Paul Nigh's '' Back to the Future DeLorean Time Machine

Paul Nigh’s ‘’ Back to the Future DeLorean Time Machine

This is a portion of The Immense Center that did not make it into the final book. Not because I felt it wasn’t good, but because I felt it interfered with the pacing. The characters are the narrator, Gabe, Mick, Seb, and Joe. The other characters besides the narrator are sixth-dimensional beings that can travel through and stop time.

“Wait, I’ve heard lots of experts say ‘time is an illusion’ and I’ve seen supposed fourth-dimensional shapes. Now you’re telling me that time is the fourth dimension. Are they wrong?” This sounded more accusing than I intended.

“Well,” Gabe started slowly, “There’s a lot there. Let’s take it one bit at a time.” Mick, Seb, and Joe chuckled and I completely missed the joke.

“Saying ‘time is an illusion’ is something of a straw man argument.” Seb interjected. “The experts saying this are rallying against the perceived notion that time is an actual entity that stands alone from space. They are arguing against time-as-a-being, as it were.”

“Certainly, time is not an illusion to you, or your family, or to any rational human being on Earth,” Joe added. “Things change over time. The state of things at one moment changes to something different at the next moment. Every human experiences things changing and the inability to go back in time and the inability to predict the future. This is time. You measure it by measuring duration and the physical changes in your universe.”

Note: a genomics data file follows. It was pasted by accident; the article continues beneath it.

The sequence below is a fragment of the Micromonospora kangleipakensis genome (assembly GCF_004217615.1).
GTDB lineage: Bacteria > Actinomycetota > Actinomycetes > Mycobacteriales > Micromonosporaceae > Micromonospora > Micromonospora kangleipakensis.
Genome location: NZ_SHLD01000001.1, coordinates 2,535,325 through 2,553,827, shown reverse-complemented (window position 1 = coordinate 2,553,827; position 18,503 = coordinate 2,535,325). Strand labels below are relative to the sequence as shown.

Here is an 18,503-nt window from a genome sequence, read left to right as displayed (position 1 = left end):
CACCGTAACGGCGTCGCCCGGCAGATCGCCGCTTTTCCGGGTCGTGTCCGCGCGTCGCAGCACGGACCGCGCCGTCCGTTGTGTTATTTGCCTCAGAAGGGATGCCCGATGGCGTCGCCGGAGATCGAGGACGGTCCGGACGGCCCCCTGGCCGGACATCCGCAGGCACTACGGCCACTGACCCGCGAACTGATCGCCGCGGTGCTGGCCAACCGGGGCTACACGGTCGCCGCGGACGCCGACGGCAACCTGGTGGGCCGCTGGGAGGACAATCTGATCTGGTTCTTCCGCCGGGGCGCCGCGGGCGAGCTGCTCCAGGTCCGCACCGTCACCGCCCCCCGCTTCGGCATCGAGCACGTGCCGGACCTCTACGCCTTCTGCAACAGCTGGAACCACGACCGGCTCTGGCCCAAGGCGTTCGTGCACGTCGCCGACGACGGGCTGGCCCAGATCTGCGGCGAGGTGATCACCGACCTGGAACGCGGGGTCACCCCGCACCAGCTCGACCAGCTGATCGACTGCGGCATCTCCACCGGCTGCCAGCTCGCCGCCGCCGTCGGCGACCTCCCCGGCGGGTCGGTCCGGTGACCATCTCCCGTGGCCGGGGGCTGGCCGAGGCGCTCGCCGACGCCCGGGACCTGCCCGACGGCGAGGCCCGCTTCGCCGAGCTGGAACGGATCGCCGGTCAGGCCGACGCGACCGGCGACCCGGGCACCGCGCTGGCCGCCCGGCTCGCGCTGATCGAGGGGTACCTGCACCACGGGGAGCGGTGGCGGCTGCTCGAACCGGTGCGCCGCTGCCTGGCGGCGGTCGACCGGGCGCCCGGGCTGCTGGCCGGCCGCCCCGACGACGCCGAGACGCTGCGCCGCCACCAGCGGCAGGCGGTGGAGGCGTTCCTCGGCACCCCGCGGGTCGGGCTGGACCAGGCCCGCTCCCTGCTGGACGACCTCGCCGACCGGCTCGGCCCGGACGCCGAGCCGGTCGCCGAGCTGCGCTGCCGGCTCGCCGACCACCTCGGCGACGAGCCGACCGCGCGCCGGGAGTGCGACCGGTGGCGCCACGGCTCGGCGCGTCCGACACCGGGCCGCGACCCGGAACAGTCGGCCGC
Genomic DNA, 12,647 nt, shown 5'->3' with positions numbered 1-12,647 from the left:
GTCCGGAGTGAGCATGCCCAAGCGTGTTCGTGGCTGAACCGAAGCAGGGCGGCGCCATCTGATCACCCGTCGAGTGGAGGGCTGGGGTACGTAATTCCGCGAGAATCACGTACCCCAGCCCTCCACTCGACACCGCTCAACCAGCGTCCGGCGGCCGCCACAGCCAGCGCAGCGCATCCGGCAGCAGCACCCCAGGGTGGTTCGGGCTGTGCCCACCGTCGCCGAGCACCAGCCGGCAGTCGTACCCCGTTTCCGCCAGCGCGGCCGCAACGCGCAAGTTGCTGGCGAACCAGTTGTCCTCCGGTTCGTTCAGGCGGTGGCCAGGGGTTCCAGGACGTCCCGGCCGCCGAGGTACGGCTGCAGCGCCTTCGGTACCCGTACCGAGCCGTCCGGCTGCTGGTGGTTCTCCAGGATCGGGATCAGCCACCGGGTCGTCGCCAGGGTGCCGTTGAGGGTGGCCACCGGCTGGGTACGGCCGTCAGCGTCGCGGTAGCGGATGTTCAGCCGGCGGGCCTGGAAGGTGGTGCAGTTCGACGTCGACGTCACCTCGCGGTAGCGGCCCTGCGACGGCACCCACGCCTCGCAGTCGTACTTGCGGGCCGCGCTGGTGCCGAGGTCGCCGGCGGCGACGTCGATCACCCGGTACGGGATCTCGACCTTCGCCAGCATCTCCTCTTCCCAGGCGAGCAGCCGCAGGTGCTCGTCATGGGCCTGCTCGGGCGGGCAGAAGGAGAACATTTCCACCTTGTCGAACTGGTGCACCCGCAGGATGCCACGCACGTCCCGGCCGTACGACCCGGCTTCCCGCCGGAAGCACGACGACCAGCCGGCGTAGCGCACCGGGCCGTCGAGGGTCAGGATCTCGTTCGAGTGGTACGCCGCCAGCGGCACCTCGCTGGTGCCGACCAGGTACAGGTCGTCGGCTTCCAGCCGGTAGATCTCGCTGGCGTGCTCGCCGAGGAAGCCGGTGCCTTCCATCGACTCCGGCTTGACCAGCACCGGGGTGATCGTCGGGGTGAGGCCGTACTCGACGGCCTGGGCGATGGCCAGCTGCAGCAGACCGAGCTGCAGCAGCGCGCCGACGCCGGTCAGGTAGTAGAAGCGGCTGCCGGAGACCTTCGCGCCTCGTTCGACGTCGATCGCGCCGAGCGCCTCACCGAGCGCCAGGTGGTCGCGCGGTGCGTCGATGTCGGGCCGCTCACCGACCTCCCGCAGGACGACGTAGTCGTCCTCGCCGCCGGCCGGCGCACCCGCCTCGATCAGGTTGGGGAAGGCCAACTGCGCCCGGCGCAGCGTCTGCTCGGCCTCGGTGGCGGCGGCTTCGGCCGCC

“Exactly,” Mick interjected, it felt like an after school special, with each character getting their share of stage time. “You can’t have existence without time. Time is the label we give to the observation of things changing and to our measurement of the duration; it’s not an illusion. If you look at the theory of relativity, it doesn’t work without time. Speed, or rate or velocity has a time component to it.”

It was my turn in this oddly choreographed conversation. “Wait, you keep saying ‘the label we give to things.'” The point about relativity flew right past me and I focused on a more obscure point. “Is ‘time’ a word you use?”

“Of course,” It was Gabe’s turn to speak again. “Time creates a fabric with which we work. That brings me to the next point: time is space.”

“Wait, what?” I was confused when he said this, and I must admit, I’m still a little confused.

“Those images of fourth-dimensional objects, were they animated?” Seb interjected.


“And, did that warp and undulate showing two points connecting that shouldn’t connect?” Joe continued.


“Those were folds through the fourth dimension of space, connecting unconnectable points in three-dimensions. The way that is illustrated to someone that sees in three dimensions is by using time,” Gabe concluded.

“Woah.” It somewhat clicked for me, but only somewhat. “So, it’s time and space combined.”

“Precisely,” Gabe continued. “Time, for us, is like a giant pile of linen. We can fold it, stack it, spread it out, touch it, move it, rotate it, flip it, roll it, and even sew it.”

“So, fourth-dimensional objects and time are folded linen?” This remark brought laughter from The Four, I’m still not comfortable with time-traveling beings laughing at my humor.